Nigeria’s leading survey and polling firm, NOIPolls Ltd says that Nigerian doctors are still emigrating in droves to the West, especially the United Kingdom as they employ at least 12 new doctors a week.The firm said in its report released on Tuesday in Abuja that “this continuous migration has further worsened the physician-patient ratio in Nigeria from 1:4,000 to 1:5,000, contrary to the World Health Organisation’s (WHO) recommended 1:600”.
It noted that Nigeria has about 72,000 medical doctors registered with the Medical and Dental Council of Nigeria, with only approximately 35,000 practicing in the country.
NOIPolls said that it was raising the alarm on this continued menace as a low doctor to patient ratio worsens medical outcomes, leading to unnecessary fatalities, avoidable deaths, longer wait times, more frequent medical errors and a general deterioration in the health of Nigeria’s population.
It recalled that the survey conducted by NOIPolls in partnership with Nigeria Health Watch in May 2017, revealed that about 8 out of every 10 (88 percent) medical doctors in Nigeria were currently seeking work opportunities abroad, and this finding cut across junior, mid and senior level doctors in both public and private medical institutions such as house officers, corps members, medical and senior medical officer, residents, registrars, consultants and medical directors.
“Interestingly, the United Kingdom and the United States are the top destinations where Nigerian medical doctors sought work opportunities.
“Consequently, at the time of the survey, many Nigerian doctors were currently registered to write foreign medical exams such as PLAB for the UK (30 percent), USMLE for the United States (30 percent), MCCE for Canada (15 percent), AMC for Australia (15 percent) and DHA for Dubai (10 percent) amongst others,” it said.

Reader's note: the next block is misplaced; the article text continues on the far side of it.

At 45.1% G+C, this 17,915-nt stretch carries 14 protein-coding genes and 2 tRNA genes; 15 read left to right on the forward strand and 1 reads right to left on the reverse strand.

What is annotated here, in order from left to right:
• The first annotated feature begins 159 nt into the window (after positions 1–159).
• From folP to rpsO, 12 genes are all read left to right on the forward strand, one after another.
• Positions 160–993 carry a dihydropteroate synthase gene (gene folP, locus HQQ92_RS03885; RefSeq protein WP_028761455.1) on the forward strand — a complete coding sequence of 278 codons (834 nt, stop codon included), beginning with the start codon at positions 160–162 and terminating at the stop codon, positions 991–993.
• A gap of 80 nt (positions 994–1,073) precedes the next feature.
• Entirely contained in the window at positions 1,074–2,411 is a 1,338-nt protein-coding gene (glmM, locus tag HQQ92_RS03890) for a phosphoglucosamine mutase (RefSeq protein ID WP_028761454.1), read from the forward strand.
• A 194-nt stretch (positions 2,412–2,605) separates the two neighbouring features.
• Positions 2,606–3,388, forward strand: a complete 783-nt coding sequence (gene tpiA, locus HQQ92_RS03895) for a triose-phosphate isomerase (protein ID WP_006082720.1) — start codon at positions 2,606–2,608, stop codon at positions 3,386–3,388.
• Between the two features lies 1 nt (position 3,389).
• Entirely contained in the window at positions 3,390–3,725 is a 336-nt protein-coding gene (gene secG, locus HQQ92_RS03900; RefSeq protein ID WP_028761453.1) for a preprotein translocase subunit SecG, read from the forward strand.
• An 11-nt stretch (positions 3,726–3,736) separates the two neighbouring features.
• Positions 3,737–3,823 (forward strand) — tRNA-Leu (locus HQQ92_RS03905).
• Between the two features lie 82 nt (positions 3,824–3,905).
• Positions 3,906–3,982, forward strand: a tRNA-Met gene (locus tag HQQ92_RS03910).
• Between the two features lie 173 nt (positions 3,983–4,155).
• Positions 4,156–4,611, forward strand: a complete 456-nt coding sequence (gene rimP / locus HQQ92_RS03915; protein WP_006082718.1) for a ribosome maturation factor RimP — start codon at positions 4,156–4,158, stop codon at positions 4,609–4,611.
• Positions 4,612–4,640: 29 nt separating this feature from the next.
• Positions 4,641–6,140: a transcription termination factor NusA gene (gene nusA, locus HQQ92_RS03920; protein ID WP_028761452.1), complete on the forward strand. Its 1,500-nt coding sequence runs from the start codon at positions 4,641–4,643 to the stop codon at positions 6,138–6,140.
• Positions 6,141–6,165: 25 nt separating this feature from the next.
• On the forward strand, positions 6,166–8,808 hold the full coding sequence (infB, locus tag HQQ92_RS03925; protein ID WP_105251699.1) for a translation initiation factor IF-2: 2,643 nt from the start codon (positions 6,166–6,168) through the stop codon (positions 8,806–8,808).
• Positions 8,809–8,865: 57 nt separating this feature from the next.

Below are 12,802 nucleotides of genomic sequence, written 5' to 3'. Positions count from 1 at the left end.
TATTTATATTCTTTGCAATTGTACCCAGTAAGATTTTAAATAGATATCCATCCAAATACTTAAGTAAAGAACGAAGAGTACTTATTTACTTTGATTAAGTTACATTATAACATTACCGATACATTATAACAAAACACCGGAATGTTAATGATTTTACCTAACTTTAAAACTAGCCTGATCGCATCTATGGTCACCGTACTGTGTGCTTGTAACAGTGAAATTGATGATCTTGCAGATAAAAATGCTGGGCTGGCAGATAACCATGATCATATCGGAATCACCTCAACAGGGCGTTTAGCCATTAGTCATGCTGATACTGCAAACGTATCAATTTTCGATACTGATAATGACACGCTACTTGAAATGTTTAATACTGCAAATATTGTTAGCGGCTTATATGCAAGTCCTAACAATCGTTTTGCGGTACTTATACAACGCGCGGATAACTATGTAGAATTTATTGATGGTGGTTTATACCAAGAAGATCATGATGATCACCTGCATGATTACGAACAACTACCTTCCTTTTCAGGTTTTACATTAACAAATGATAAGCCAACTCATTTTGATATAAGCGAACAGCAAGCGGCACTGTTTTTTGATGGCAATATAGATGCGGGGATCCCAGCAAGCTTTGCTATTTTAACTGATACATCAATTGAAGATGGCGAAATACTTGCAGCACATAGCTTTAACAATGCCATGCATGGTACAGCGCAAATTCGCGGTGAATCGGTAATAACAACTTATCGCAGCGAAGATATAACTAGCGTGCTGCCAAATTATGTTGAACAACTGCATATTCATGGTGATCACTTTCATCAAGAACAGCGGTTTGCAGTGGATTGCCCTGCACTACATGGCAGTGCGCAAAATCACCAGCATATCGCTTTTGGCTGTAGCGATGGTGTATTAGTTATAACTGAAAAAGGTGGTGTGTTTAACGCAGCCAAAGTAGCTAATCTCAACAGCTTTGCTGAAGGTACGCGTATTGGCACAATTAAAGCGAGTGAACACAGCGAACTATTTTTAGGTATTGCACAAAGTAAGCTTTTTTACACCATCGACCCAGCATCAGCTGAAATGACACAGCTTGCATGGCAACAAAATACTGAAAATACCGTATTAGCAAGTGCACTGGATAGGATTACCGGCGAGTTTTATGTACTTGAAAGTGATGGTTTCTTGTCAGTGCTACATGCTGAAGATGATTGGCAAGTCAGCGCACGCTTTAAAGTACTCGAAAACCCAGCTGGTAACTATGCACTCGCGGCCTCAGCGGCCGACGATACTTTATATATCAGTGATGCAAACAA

Further findings, according to the NOIPolls, revealed that the reasons for the continuous brain drain in the health sector include challenges such as high taxes and deduction from salary (98 percent), low work satisfaction (92 percent), poor salaries and emoluments (91 percent) and the huge knowledge gap that exists in the medical practice abroad (47 percent) amongst others.
It expressed the hope that these findings would help stimulate conversations amongst stakeholders in the Nigerian health sector and trigger much needed reforms to redesign of a health system that is responsive to the healthcare needs of the nation.
“This survey also seeks to sound an alarm of a looming brain drain in the country’s health sector if nothing is done urgently to curb this rising trend of emigration of healthcare practitioners – physicians, nurses, pharmacist, and laboratory scientists amongst others,” it added.